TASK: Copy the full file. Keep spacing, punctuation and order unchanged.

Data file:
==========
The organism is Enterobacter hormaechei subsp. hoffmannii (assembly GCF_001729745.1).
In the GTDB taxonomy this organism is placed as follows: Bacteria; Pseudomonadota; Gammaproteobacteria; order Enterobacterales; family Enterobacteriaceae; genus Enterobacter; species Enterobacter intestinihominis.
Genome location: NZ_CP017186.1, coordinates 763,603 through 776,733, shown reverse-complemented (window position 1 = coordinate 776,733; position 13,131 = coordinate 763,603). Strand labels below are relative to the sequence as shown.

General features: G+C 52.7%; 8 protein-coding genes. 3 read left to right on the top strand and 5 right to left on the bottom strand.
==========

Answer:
The organism is Enterobacter hormaechei subsp. hoffmannii (assembly GCF_001729745.1).
In the GTDB taxonomy this organism is placed as follows: Bacteria; Pseudomonadota; Gammaproteobacteria; order Enterobacterales; family Enterobacteriaceae; genus Enterobacter; species Enterobacter intestinihominis.
Genome location: NZ_CP017186.1, coordinates 763,603 through 776,733, shown reverse-complemented (window position 1 = coordinate 776,733; position 13,131 = coordinate 763,603). Strand labels below are relative to the sequence as shown.

General features: G+C 52.7%; 8 protein-coding genes. 3 read left to right on the top strand and 5 right to left on the bottom strand.